Taitamāhine mā, tena koutou.
Nau Mai ki te Whare Kawana.
Haria mai o wawata
Haria mai o moemoea
Poipoia ki te wairua kaha.
Kia Ora Tatau katoa.
Greetings to you young women
Welcome to Government House
Bring your wishes and your dreams
Nurture them with a strong spirit.
All of You. Greetings to us all.
It’s always a pleasure to host our rangatahi at Government House and it’s a special pleasure today to host you all - Taitamāhine toa. I am a great admirer of On Being Bold because it’s organised by an outstanding group of women leaders – all wahine toa – who are individually and collectively the best role models you could have, and because it’s all about empowering women to understand and achieve their potential.
In an ideal world, that wouldn’t be necessary, but the reality is that we still have work to do for women to achieve parity in many parts of our society, including in particular in the workplace.
I attended the Bold Steps conference last year and was energised and inspired by the incredible buzz and energy in the room.
I couldn’t be more delighted to see Year 13 students receiving the same messages about being bold and seizing opportunities.
At this point in your lives, when you are contemplating what your next Bold Steps in life might be, I hope that today has turbo-charged your expectations.
Today, you will have heard stories about how different women arrived in the roles that they now occupy.
You may have noticed that careers are not perfectly mapped out or straightforward – sometimes things don’t work out the way we expect, and we go off on various tangents along the way.
So we always have to be alert for new, interesting and challenging opportunities, and that means we have to be curious about what is out there for us.
It’s about thinking “I wonder what it is like to do that”, “how can I learn the skills to be able to do this”, “what opportunities would open up for me if I did those things?”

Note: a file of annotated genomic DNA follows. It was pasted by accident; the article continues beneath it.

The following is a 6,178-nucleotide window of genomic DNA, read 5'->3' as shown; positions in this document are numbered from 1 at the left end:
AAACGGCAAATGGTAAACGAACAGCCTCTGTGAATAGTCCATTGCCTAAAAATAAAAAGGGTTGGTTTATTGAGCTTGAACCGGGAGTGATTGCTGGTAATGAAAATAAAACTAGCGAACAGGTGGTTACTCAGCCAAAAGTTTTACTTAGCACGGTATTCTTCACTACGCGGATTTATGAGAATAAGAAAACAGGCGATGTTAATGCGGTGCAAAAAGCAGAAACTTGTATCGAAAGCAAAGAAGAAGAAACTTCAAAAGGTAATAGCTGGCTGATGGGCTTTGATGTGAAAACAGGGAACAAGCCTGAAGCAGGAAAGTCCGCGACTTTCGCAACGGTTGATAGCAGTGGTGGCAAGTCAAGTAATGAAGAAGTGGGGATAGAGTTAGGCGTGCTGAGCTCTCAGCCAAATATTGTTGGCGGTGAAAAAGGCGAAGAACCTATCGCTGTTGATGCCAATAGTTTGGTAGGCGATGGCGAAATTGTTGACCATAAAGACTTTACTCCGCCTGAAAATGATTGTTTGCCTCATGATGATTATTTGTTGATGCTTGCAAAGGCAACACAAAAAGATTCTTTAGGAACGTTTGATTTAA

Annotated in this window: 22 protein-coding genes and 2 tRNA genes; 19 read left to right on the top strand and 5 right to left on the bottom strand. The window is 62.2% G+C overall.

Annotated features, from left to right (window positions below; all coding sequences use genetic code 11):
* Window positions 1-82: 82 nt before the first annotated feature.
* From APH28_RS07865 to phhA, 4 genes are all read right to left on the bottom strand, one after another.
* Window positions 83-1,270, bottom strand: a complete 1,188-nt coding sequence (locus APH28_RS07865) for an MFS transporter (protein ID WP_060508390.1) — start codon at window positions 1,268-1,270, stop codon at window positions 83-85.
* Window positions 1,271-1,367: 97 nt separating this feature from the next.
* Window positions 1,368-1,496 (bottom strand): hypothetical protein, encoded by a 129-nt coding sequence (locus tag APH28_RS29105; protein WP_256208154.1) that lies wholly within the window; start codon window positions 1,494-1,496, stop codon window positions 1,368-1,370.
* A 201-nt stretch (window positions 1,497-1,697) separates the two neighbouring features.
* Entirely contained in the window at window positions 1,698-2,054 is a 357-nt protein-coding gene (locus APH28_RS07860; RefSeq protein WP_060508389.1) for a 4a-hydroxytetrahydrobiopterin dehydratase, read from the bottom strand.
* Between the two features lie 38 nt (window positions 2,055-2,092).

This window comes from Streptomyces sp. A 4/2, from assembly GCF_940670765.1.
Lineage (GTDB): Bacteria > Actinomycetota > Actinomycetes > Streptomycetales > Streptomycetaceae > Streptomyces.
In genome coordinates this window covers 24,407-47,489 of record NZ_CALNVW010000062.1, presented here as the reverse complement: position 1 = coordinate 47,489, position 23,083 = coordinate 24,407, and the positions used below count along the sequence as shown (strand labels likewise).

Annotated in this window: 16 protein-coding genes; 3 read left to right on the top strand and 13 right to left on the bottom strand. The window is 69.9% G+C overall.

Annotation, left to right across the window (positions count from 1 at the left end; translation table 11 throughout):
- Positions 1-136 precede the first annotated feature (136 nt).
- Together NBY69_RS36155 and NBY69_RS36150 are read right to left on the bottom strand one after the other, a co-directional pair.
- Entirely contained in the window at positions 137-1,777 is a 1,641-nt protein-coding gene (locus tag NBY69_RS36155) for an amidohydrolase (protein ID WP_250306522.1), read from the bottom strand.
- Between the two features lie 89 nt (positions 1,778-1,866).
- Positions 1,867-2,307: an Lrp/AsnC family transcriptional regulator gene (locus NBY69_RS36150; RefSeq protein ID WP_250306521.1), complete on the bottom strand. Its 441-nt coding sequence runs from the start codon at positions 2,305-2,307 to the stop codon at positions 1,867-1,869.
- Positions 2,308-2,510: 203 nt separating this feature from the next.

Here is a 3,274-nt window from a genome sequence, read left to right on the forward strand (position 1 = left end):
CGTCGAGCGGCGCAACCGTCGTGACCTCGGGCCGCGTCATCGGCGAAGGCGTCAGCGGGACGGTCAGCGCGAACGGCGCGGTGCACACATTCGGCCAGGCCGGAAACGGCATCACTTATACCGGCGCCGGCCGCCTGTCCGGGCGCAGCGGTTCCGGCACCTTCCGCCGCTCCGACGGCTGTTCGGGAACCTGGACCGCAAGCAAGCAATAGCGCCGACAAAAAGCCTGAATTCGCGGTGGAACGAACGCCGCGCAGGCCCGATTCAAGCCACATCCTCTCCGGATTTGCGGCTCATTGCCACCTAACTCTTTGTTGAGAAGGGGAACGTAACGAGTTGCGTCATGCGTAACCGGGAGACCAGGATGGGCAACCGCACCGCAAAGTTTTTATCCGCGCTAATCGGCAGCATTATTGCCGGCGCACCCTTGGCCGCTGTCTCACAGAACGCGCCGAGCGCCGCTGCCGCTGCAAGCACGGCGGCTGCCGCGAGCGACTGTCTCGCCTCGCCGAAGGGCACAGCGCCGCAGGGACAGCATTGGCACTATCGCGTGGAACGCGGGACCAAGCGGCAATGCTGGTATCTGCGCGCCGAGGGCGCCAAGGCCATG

Curiosity leads us to explore possibilities, to test ourselves and to learn. It stops us from standing still.
If I think about my own career path, curiosity led me to switch from university teaching, to a legal career, to the world of business, to governance roles with different private and public sector companies, to be a Chief Crown Negotiator for Treaty Settlements, to undertaking reviews of various Government agencies, and to my current role as Governor-General.
When I think of it, at each stage when I moved into a different role, I had no previous experience and very little knowledge of what the new role entailed. In each case, my curiosity overcame my doubts about whether I had the skills and experience to make those career changes. Each time I had to conquer the imposter voice that was telling me I shouldn’t risk getting in to something I didn’t know; that I should play it safe and stick to what I was already doing.
I went to Hamilton Girls High school. When I left school at 17, I couldn’t think past what subjects I was going to take at university, and never in a million years did I imagine that one day I might become Governor-General.
Put up your hand if you know why we have a Governor-General and what their role is. And don’t worry, I won’t ask you to tell us.